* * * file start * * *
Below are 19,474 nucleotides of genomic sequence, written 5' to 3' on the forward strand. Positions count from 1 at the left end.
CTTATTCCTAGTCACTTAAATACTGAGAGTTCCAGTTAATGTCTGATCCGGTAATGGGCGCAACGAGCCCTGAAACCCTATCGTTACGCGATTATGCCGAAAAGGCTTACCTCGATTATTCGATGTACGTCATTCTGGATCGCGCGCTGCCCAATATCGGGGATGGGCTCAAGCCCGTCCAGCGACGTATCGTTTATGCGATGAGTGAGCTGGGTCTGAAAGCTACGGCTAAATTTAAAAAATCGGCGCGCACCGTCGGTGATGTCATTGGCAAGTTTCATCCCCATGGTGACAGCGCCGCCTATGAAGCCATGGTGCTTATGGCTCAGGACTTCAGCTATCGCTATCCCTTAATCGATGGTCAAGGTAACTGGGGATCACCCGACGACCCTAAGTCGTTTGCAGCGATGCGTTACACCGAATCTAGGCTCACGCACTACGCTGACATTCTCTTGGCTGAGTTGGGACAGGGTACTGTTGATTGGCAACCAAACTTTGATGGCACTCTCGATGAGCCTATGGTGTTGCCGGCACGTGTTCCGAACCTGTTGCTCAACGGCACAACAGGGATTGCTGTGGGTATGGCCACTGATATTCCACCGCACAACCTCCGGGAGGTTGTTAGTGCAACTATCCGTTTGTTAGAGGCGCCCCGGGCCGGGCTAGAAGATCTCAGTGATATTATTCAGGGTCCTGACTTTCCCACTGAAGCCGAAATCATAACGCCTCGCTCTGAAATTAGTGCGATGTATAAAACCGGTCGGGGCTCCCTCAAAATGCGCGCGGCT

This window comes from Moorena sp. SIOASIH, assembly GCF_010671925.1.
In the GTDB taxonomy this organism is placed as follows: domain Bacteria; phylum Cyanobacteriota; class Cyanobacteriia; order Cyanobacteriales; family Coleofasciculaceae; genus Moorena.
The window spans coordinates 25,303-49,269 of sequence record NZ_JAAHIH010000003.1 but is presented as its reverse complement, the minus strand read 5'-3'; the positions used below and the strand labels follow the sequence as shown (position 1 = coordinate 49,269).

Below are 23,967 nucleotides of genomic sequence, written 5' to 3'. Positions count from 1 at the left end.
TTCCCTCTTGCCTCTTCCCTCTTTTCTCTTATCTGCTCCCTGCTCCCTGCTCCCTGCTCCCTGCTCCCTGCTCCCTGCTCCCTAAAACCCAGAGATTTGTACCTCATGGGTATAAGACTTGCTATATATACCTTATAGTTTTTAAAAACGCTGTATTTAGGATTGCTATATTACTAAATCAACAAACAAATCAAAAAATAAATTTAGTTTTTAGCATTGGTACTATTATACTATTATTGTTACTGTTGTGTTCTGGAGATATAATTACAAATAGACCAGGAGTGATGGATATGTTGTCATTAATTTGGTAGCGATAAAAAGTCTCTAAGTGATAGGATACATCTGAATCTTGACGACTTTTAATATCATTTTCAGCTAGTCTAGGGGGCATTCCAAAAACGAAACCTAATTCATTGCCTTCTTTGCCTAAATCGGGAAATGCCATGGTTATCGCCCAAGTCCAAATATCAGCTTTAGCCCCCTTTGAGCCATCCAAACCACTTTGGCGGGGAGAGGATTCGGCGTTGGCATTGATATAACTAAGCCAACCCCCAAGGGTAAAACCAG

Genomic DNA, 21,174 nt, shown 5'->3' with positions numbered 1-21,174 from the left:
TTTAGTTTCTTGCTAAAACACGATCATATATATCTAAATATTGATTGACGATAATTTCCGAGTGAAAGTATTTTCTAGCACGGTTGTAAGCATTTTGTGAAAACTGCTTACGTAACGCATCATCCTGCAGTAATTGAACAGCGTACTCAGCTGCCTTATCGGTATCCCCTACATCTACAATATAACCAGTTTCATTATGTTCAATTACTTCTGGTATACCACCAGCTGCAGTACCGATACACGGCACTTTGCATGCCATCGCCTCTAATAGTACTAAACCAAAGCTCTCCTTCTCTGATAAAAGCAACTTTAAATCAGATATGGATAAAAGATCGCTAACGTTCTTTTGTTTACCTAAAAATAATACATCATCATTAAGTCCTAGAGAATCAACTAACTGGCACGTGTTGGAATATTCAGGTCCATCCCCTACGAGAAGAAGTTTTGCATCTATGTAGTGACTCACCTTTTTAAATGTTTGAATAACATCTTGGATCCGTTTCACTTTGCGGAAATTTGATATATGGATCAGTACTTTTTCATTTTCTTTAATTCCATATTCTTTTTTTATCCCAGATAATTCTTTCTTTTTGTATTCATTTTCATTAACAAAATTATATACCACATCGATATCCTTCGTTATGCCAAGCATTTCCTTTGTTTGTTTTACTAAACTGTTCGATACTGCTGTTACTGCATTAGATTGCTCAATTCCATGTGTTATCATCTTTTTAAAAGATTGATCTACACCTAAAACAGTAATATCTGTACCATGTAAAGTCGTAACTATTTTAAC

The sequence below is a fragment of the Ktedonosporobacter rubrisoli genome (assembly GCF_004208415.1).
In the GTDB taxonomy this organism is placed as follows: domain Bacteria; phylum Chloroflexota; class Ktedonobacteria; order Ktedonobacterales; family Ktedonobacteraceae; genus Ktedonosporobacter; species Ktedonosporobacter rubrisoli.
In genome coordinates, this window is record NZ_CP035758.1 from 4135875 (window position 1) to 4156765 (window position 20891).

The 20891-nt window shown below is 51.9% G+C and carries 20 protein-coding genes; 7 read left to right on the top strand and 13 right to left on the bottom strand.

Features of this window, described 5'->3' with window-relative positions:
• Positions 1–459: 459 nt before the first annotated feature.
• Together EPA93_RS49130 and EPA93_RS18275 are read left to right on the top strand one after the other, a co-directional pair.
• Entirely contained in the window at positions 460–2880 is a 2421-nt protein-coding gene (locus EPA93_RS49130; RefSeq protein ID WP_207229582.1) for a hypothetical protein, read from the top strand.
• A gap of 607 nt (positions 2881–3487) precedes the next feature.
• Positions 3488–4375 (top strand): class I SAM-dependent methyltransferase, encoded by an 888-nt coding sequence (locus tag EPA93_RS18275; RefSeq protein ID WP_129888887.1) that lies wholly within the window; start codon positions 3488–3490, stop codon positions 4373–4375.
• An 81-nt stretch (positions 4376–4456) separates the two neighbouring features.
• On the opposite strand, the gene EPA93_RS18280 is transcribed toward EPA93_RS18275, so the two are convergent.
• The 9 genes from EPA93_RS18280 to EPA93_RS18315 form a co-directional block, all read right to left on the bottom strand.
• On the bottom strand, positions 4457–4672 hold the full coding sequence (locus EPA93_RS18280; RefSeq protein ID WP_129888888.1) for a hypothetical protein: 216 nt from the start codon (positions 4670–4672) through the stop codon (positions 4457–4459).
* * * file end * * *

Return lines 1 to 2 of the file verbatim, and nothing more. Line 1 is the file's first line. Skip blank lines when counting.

Below are 19,474 nucleotides of genomic sequence, written 5' to 3' on the forward strand. Positions count from 1 at the left end.
CTTATTCCTAGTCACTTAAATACTGAGAGTTCCAGTTAATGTCTGATCCGGTAATGGGCGCAACGAGCCCTGAAACCCTATCGTTACGCGATTATGCCGAAAAGGCTTACCTCGATTATTCGATGTACGTCATTCTGGATCGCGCGCTGCCCAATATCGGGGATGGGCTCAAGCCCGTCCAGCGACGTATCGTTTATGCGATGAGTGAGCTGGGTCTGAAAGCTACGGCTAAATTTAAAAAATCGGCGCGCACCGTCGGTGATGTCATTGGCAAGTTTCATCCCCATGGTGACAGCGCCGCCTATGAAGCCATGGTGCTTATGGCTCAGGACTTCAGCTATCGCTATCCCTTAATCGATGGTCAAGGTAACTGGGGATCACCCGACGACCCTAAGTCGTTTGCAGCGATGCGTTACACCGAATCTAGGCTCACGCACTACGCTGACATTCTCTTGGCTGAGTTGGGACAGGGTACTGTTGATTGGCAACCAAACTTTGATGGCACTCTCGATGAGCCTATGGTGTTGCCGGCACGTGTTCCGAACCTGTTGCTCAACGGCACAACAGGGATTGCTGTGGGTATGGCCACTGATATTCCACCGCACAACCTCCGGGAGGTTGTTAGTGCAACTATCCGTTTGTTAGAGGCGCCCCGGGCCGGGCTAGAAGATCTCAGTGATATTATTCAGGGTCCTGACTTTCCCACTGAAGCCGAAATCATAACGCCTCGCTCTGAAATTAGTGCGATGTATAAAACCGGTCGGGGCTCCCTCAAAATGCGCGCGGCT